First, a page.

The real reason why so many Nobel Prize winners are Jewish
Although they were twins, Jacob (Yaakov) and Esau couldn’t have been more different. Esau was a skillful hunter, an outdoorsman while his younger brother Jacob was a meditative and thoughtful man who “dwelled in tents.” As a forefather of the Jewish people, Jacob instilled in his descendants a love for learning and appreciation for wisdom that has been in their national DNA ever since.
Rabbinic Bible commentators explain that Jacob was expanding on his grandfather Abraham’s philosophical teachings about the nature of the One True God, which became the foundation for monotheism and Torah principles. This verse has therefore become a primary source stressing the importance of Jewish and Torah education as a worthwhile lifestyle pursuit. Even when much of the world was focused on outdoor pursuits, the Jewish people have been honing our minds and hearts by studying the Bible in great depth.
Over time, Judaism developed a unique approach to Torah study. From the earliest age, Jewish children are taught to read the Bible in Hebrew and then to delve deeper with a study partner into other Torah works such as Mishna and Talmud study. This ancient method of studying with a partner, asking questions, and even arguing over the correct interpretation, which is practiced today in ever-increasing numbers in Israeli study halls, known as Yeshiva, has proven to be the secret to passing down a love for Torah from generation to generation.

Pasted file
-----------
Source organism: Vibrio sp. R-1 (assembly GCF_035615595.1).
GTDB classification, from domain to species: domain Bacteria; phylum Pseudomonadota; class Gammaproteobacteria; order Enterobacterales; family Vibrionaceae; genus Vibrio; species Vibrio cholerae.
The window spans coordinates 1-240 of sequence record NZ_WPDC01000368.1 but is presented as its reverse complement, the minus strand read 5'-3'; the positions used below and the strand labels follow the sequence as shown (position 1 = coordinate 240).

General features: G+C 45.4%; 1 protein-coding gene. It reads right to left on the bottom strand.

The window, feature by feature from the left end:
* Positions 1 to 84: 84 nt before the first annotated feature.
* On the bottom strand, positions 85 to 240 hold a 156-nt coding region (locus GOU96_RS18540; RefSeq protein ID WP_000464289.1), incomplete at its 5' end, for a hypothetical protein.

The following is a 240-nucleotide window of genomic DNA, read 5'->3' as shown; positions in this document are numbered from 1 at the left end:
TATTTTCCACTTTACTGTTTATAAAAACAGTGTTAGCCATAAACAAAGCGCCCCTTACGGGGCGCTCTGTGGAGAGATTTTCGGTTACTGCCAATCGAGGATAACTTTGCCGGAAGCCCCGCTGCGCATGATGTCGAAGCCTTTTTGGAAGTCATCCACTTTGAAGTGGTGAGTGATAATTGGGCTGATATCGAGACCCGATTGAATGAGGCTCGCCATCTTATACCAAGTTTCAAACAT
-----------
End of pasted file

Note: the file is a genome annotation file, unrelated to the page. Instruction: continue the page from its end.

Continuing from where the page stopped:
Jewish Contributions to the World
God’s blessing of wisdom upon the Jews has not been limited however to the walls of the Yeshiva. Despite great persecution throughout history, God’s hand has visibly been upon the Jewish people. Apart from the Hebrew prophets and writers of the Bible, all of who were Jewish, Jews have made enormous contributions to humanity thanks to their deeply ingrained love of learning.
Albert Einstein. Jonas Salk. Mark Zuckerberg. Sigmund Freud. Karl Marx. These are just a few well-known Jews whose ideas have shaped the entire world in just the last 150 years. Jews are very few in number, there are approximately 15 million Jews in the world today, representing approximately .2% of the world’s population, yet incredibly, more than 20% of Nobel Prize winners have been Jewish!
What is the secret to that intellectual success? The educational principles passed along in Jewish families. Nobel laureate in physics, Isidore I. Rabi, recalled that when he was a child and came home from school his mother did not ask him, “Did you learn anything in school today?”
Instead, she would ask her gifted son, “Did you ask a good question today?” Rabi credits this attitude – highlighting the importance of curiosity and asking questions – with playing a major role in his accomplishments.
Clearly, the description of Jacob as a wise man “who dwelled in tents” has shaped his descendants for all time, and led to a great blessing for the entire world.